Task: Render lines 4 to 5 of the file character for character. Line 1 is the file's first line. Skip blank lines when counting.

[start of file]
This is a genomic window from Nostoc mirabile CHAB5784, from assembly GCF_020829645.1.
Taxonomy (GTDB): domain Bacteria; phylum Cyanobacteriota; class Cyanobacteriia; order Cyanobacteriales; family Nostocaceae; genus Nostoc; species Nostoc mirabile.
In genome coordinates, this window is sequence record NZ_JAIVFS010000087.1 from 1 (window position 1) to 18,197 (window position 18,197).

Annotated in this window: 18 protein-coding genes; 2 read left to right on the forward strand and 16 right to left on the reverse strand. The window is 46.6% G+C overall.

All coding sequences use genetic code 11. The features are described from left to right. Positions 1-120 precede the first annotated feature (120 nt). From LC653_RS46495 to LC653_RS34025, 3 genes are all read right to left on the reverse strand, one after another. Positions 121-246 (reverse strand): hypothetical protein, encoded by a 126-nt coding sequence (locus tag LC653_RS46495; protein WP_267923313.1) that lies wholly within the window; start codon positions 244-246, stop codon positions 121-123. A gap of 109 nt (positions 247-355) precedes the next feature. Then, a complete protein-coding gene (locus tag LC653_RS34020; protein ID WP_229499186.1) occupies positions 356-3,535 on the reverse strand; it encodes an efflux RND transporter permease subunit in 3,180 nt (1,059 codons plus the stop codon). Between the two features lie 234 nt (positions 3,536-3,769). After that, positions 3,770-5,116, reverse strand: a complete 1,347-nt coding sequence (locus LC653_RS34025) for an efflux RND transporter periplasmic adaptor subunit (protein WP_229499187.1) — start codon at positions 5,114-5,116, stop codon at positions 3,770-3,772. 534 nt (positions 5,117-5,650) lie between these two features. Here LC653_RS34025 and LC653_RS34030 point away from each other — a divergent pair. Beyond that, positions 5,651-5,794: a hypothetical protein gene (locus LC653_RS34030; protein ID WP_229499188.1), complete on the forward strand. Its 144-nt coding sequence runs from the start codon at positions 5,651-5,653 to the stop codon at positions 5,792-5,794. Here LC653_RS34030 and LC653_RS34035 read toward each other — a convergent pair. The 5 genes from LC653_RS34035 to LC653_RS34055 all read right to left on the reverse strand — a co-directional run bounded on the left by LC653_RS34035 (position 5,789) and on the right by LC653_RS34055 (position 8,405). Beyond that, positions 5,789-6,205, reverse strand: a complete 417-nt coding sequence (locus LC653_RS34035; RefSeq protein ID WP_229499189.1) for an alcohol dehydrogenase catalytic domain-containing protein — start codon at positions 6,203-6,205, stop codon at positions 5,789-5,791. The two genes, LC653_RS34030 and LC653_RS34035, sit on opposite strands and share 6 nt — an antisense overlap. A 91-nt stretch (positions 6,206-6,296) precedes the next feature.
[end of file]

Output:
Annotated in this window: 18 protein-coding genes; 2 read left to right on the forward strand and 16 right to left on the reverse strand. The window is 46.6% G+C overall.

All coding sequences use genetic code 11. The features are described from left to right. Positions 1-120 precede the first annotated feature (120 nt). From LC653_RS46495 to LC653_RS34025, 3 genes are all read right to left on the reverse strand, one after another. Positions 121-246 (reverse strand): hypothetical protein, encoded by a 126-nt coding sequence (locus tag LC653_RS46495; protein WP_267923313.1) that lies wholly within the window; start codon positions 244-246, stop codon positions 121-123. A gap of 109 nt (positions 247-355) precedes the next feature. Then, a complete protein-coding gene (locus tag LC653_RS34020; protein ID WP_229499186.1) occupies positions 356-3,535 on the reverse strand; it encodes an efflux RND transporter permease subunit in 3,180 nt (1,059 codons plus the stop codon). Between the two features lie 234 nt (positions 3,536-3,769). After that, positions 3,770-5,116, reverse strand: a complete 1,347-nt coding sequence (locus LC653_RS34025) for an efflux RND transporter periplasmic adaptor subunit (protein WP_229499187.1) — start codon at positions 5,114-5,116, stop codon at positions 3,770-3,772. 534 nt (positions 5,117-5,650) lie between these two features. Here LC653_RS34025 and LC653_RS34030 point away from each other — a divergent pair. Beyond that, positions 5,651-5,794: a hypothetical protein gene (locus LC653_RS34030; protein ID WP_229499188.1), complete on the forward strand. Its 144-nt coding sequence runs from the start codon at positions 5,651-5,653 to the stop codon at positions 5,792-5,794. Here LC653_RS34030 and LC653_RS34035 read toward each other — a convergent pair. The 5 genes from LC653_RS34035 to LC653_RS34055 all read right to left on the reverse strand — a co-directional run bounded on the left by LC653_RS34035 (position 5,789) and on the right by LC653_RS34055 (position 8,405). Beyond that, positions 5,789-6,205, reverse strand: a complete 417-nt coding sequence (locus LC653_RS34035; RefSeq protein ID WP_229499189.1) for an alcohol dehydrogenase catalytic domain-containing protein — start codon at positions 6,203-6,205, stop codon at positions 5,789-5,791. The two genes, LC653_RS34030 and LC653_RS34035, sit on opposite strands and share 6 nt — an antisense overlap. A 91-nt stretch (positions 6,206-6,296) precedes the next feature.